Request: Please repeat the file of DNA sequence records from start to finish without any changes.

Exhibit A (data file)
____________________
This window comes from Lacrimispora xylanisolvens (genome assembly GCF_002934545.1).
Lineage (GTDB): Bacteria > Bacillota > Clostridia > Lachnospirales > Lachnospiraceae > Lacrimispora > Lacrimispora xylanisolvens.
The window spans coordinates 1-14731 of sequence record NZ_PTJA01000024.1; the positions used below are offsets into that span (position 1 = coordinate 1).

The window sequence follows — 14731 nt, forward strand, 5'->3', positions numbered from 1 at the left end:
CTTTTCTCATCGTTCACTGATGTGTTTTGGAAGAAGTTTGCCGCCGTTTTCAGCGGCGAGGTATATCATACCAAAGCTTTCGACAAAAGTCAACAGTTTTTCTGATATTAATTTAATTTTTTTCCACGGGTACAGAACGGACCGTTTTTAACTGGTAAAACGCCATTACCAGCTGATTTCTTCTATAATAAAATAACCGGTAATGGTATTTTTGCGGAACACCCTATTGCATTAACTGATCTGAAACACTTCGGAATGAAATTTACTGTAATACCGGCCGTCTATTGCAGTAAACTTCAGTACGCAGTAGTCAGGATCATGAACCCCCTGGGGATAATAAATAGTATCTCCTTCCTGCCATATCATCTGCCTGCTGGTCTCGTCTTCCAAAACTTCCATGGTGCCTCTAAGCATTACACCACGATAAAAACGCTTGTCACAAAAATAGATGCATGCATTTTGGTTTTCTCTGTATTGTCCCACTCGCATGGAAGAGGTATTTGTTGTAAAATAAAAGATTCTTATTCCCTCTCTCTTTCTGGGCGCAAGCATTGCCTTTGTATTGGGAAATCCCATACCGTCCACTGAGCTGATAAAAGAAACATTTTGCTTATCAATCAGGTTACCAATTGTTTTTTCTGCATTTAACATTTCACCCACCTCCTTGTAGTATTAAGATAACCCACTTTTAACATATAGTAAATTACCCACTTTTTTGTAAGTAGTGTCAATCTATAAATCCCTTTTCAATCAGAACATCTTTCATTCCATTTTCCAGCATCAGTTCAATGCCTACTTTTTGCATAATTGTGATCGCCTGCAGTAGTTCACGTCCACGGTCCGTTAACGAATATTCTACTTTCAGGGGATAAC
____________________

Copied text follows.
This window comes from Lacrimispora xylanisolvens (genome assembly GCF_002934545.1).
Lineage (GTDB): Bacteria > Bacillota > Clostridia > Lachnospirales > Lachnospiraceae > Lacrimispora > Lacrimispora xylanisolvens.
The window spans coordinates 1-14731 of sequence record NZ_PTJA01000024.1; the positions used below are offsets into that span (position 1 = coordinate 1).

The window sequence follows — 14731 nt, forward strand, 5'->3', positions numbered from 1 at the left end:
CTTTTCTCATCGTTCACTGATGTGTTTTGGAAGAAGTTTGCCGCCGTTTTCAGCGGCGAGGTATATCATACCAAAGCTTTCGACAAAAGTCAACAGTTTTTCTGATATTAATTTAATTTTTTTCCACGGGTACAGAACGGACCGTTTTTAACTGGTAAAACGCCATTACCAGCTGATTTCTTCTATAATAAAATAACCGGTAATGGTATTTTTGCGGAACACCCTATTGCATTAACTGATCTGAAACACTTCGGAATGAAATTTACTGTAATACCGGCCGTCTATTGCAGTAAACTTCAGTACGCAGTAGTCAGGATCATGAACCCCCTGGGGATAATAAATAGTATCTCCTTCCTGCCATATCATCTGCCTGCTGGTCTCGTCTTCCAAAACTTCCATGGTGCCTCTAAGCATTACACCACGATAAAAACGCTTGTCACAAAAATAGATGCATGCATTTTGGTTTTCTCTGTATTGTCCCACTCGCATGGAAGAGGTATTTGTTGTAAAATAAAAGATTCTTATTCCCTCTCTCTTTCTGGGCGCAAGCATTGCCTTTGTATTGGGAAATCCCATACCGTCCACTGAGCTGATAAAAGAAACATTTTGCTTATCAATCAGGTTACCAATTGTTTTTTCTGCATTTAACATTTCACCCACCTCCTTGTAGTATTAAGATAACCCACTTTTAACATATAGTAAATTACCCACTTTTTTGTAAGTAGTGTCAATCTATAAATCCCTTTTCAATCAGAACATCTTTCATTCCATTTTCCAGCATCAGTTCAATGCCTACTTTTTGCATAATTGTGATCGCCTGCAGTAGTTCACGTCCACGGTCCGTTAACGAATATTCTACTTTCAGGGGATAAC